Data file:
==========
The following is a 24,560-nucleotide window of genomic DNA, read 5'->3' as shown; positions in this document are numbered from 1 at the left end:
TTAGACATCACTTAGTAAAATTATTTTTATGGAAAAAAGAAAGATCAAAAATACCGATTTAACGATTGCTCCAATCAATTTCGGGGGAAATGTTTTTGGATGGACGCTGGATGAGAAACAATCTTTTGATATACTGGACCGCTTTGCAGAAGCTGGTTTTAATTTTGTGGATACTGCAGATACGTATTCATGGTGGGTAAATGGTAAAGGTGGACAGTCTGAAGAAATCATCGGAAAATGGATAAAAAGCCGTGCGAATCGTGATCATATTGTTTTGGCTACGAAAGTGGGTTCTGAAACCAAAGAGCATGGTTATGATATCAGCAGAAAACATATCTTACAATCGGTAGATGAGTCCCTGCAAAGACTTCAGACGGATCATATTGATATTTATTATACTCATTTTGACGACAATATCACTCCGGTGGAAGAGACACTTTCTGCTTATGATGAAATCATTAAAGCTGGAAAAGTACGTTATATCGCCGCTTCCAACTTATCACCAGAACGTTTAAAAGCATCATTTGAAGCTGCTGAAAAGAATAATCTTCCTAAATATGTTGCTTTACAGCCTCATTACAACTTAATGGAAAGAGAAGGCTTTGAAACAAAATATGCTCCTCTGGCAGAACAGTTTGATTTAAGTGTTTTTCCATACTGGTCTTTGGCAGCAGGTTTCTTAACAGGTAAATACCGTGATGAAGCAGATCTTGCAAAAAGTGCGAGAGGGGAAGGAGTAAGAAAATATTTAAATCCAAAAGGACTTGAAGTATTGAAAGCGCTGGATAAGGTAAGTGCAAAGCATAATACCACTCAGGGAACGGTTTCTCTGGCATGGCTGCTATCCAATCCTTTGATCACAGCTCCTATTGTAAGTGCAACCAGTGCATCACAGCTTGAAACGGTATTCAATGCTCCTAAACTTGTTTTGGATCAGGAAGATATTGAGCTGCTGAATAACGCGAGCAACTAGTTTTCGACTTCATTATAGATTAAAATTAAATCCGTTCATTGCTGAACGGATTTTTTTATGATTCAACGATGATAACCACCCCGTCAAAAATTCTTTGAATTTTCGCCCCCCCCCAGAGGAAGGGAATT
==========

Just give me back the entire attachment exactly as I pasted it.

The following is a 24,560-nucleotide window of genomic DNA, read 5'->3' as shown; positions in this document are numbered from 1 at the left end:
TTAGACATCACTTAGTAAAATTATTTTTATGGAAAAAAGAAAGATCAAAAATACCGATTTAACGATTGCTCCAATCAATTTCGGGGGAAATGTTTTTGGATGGACGCTGGATGAGAAACAATCTTTTGATATACTGGACCGCTTTGCAGAAGCTGGTTTTAATTTTGTGGATACTGCAGATACGTATTCATGGTGGGTAAATGGTAAAGGTGGACAGTCTGAAGAAATCATCGGAAAATGGATAAAAAGCCGTGCGAATCGTGATCATATTGTTTTGGCTACGAAAGTGGGTTCTGAAACCAAAGAGCATGGTTATGATATCAGCAGAAAACATATCTTACAATCGGTAGATGAGTCCCTGCAAAGACTTCAGACGGATCATATTGATATTTATTATACTCATTTTGACGACAATATCACTCCGGTGGAAGAGACACTTTCTGCTTATGATGAAATCATTAAAGCTGGAAAAGTACGTTATATCGCCGCTTCCAACTTATCACCAGAACGTTTAAAAGCATCATTTGAAGCTGCTGAAAAGAATAATCTTCCTAAATATGTTGCTTTACAGCCTCATTACAACTTAATGGAAAGAGAAGGCTTTGAAACAAAATATGCTCCTCTGGCAGAACAGTTTGATTTAAGTGTTTTTCCATACTGGTCTTTGGCAGCAGGTTTCTTAACAGGTAAATACCGTGATGAAGCAGATCTTGCAAAAAGTGCGAGAGGGGAAGGAGTAAGAAAATATTTAAATCCAAAAGGACTTGAAGTATTGAAAGCGCTGGATAAGGTAAGTGCAAAGCATAATACCACTCAGGGAACGGTTTCTCTGGCATGGCTGCTATCCAATCCTTTGATCACAGCTCCTATTGTAAGTGCAACCAGTGCATCACAGCTTGAAACGGTATTCAATGCTCCTAAACTTGTTTTGGATCAGGAAGATATTGAGCTGCTGAATAACGCGAGCAACTAGTTTTCGACTTCATTATAGATTAAAATTAAATCCGTTCATTGCTGAACGGATTTTTTTATGATTCAACGATGATAACCACCCCGTCAAAAATTCTTTGAATTTTCGCCCCCCCCCAGAGGAAGGGAATT